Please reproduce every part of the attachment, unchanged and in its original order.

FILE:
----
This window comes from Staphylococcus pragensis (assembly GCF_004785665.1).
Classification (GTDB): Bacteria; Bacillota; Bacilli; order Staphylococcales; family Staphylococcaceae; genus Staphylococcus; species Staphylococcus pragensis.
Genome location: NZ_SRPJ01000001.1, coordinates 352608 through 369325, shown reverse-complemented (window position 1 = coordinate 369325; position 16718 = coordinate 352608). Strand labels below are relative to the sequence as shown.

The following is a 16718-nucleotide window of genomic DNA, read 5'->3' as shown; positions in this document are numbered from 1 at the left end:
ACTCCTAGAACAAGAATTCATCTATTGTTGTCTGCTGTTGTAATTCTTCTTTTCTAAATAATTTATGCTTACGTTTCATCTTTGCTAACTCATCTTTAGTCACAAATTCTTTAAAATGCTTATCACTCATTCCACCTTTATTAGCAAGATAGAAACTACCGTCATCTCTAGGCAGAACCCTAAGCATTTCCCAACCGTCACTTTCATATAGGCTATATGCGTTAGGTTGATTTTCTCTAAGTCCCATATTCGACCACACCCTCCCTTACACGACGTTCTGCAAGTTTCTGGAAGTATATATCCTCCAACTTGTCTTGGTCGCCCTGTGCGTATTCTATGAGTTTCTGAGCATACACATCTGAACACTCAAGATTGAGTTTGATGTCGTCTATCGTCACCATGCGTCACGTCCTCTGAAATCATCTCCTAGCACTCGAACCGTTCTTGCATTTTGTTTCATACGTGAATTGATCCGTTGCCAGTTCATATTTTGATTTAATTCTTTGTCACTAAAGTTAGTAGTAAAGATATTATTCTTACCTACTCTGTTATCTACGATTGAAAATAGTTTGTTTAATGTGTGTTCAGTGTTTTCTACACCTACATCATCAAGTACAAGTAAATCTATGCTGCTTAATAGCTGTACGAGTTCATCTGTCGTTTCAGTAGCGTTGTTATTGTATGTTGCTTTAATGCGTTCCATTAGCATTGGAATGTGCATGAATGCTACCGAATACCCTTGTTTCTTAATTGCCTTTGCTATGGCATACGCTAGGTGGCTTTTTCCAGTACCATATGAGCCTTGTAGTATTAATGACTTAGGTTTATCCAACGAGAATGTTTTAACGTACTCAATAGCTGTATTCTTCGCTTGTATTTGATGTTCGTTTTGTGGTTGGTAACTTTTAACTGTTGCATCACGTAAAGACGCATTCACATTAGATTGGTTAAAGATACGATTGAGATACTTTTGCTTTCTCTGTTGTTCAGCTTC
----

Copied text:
This window comes from Staphylococcus pragensis (assembly GCF_004785665.1).
Classification (GTDB): Bacteria; Bacillota; Bacilli; order Staphylococcales; family Staphylococcaceae; genus Staphylococcus; species Staphylococcus pragensis.
Genome location: NZ_SRPJ01000001.1, coordinates 352608 through 369325, shown reverse-complemented (window position 1 = coordinate 369325; position 16718 = coordinate 352608). Strand labels below are relative to the sequence as shown.

The following is a 16718-nucleotide window of genomic DNA, read 5'->3' as shown; positions in this document are numbered from 1 at the left end:
ACTCCTAGAACAAGAATTCATCTATTGTTGTCTGCTGTTGTAATTCTTCTTTTCTAAATAATTTATGCTTACGTTTCATCTTTGCTAACTCATCTTTAGTCACAAATTCTTTAAAATGCTTATCACTCATTCCACCTTTATTAGCAAGATAGAAACTACCGTCATCTCTAGGCAGAACCCTAAGCATTTCCCAACCGTCACTTTCATATAGGCTATATGCGTTAGGTTGATTTTCTCTAAGTCCCATATTCGACCACACCCTCCCTTACACGACGTTCTGCAAGTTTCTGGAAGTATATATCCTCCAACTTGTCTTGGTCGCCCTGTGCGTATTCTATGAGTTTCTGAGCATACACATCTGAACACTCAAGATTGAGTTTGATGTCGTCTATCGTCACCATGCGTCACGTCCTCTGAAATCATCTCCTAGCACTCGAACCGTTCTTGCATTTTGTTTCATACGTGAATTGATCCGTTGCCAGTTCATATTTTGATTTAATTCTTTGTCACTAAAGTTAGTAGTAAAGATATTATTCTTACCTACTCTGTTATCTACGATTGAAAATAGTTTGTTTAATGTGTGTTCAGTGTTTTCTACACCTACATCATCAAGTACAAGTAAATCTATGCTGCTTAATAGCTGTACGAGTTCATCTGTCGTTTCAGTAGCGTTGTTATTGTATGTTGCTTTAATGCGTTCCATTAGCATTGGAATGTGCATGAATGCTACCGAATACCCTTGTTTCTTAATTGCCTTTGCTATGGCATACGCTAGGTGGCTTTTTCCAGTACCATATGAGCCTTGTAGTATTAATGACTTAGGTTTATCCAACGAGAATGTTTTAACGTACTCAATAGCTGTATTCTTCGCTTGTATTTGATGTTCGTTTTGTGGTTGGTAACTTTTAACTGTTGCATCACGTAAAGACGCATTCACATTAGATTGGTTAAAGATACGATTGAGATACTTTTGCTTTCTCTGTTGTTCAGCTTC